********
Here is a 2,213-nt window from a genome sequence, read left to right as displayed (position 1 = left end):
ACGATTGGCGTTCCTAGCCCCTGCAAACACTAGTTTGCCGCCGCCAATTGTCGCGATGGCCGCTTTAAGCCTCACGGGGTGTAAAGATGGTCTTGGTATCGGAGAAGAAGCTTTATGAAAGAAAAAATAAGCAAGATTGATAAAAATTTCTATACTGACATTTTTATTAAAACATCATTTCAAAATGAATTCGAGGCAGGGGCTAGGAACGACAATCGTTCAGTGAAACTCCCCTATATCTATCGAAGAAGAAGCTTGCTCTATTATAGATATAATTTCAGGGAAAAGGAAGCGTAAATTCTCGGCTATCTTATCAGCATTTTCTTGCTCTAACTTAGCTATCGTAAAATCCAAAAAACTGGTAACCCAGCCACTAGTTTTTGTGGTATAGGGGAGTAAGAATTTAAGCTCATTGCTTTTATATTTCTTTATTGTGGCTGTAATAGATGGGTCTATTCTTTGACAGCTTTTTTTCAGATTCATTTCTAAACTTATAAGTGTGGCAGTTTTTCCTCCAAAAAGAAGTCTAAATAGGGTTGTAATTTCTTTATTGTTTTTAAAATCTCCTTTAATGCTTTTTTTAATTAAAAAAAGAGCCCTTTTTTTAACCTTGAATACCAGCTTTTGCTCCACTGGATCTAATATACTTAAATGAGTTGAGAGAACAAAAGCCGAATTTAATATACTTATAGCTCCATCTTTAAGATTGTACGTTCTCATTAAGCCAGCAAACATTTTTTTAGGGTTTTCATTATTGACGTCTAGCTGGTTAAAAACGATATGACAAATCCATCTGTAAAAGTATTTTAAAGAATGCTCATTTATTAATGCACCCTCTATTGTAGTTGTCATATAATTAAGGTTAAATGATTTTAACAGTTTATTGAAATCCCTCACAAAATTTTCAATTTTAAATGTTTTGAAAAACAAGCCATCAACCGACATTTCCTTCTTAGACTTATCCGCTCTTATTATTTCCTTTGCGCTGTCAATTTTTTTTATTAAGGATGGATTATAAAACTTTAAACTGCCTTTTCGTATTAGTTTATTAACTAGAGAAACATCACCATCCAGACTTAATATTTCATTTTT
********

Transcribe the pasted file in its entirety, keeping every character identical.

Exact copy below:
Here is a 2,213-nt window from a genome sequence, read left to right as displayed (position 1 = left end):
ACGATTGGCGTTCCTAGCCCCTGCAAACACTAGTTTGCCGCCGCCAATTGTCGCGATGGCCGCTTTAAGCCTCACGGGGTGTAAAGATGGTCTTGGTATCGGAGAAGAAGCTTTATGAAAGAAAAAATAAGCAAGATTGATAAAAATTTCTATACTGACATTTTTATTAAAACATCATTTCAAAATGAATTCGAGGCAGGGGCTAGGAACGACAATCGTTCAGTGAAACTCCCCTATATCTATCGAAGAAGAAGCTTGCTCTATTATAGATATAATTTCAGGGAAAAGGAAGCGTAAATTCTCGGCTATCTTATCAGCATTTTCTTGCTCTAACTTAGCTATCGTAAAATCCAAAAAACTGGTAACCCAGCCACTAGTTTTTGTGGTATAGGGGAGTAAGAATTTAAGCTCATTGCTTTTATATTTCTTTATTGTGGCTGTAATAGATGGGTCTATTCTTTGACAGCTTTTTTTCAGATTCATTTCTAAACTTATAAGTGTGGCAGTTTTTCCTCCAAAAAGAAGTCTAAATAGGGTTGTAATTTCTTTATTGTTTTTAAAATCTCCTTTAATGCTTTTTTTAATTAAAAAAAGAGCCCTTTTTTTAACCTTGAATACCAGCTTTTGCTCCACTGGATCTAATATACTTAAATGAGTTGAGAGAACAAAAGCCGAATTTAATATACTTATAGCTCCATCTTTAAGATTGTACGTTCTCATTAAGCCAGCAAACATTTTTTTAGGGTTTTCATTATTGACGTCTAGCTGGTTAAAAACGATATGACAAATCCATCTGTAAAAGTATTTTAAAGAATGCTCATTTATTAATGCACCCTCTATTGTAGTTGTCATATAATTAAGGTTAAATGATTTTAACAGTTTATTGAAATCCCTCACAAAATTTTCAATTTTAAATGTTTTGAAAAACAAGCCATCAACCGACATTTCCTTCTTAGACTTATCCGCTCTTATTATTTCCTTTGCGCTGTCAATTTTTTTTATTAAGGATGGATTATAAAACTTTAAACTGCCTTTTCGTATTAGTTTATTAACTAGAGAAACATCACCATCCAGACTTAATATTTCATTTTT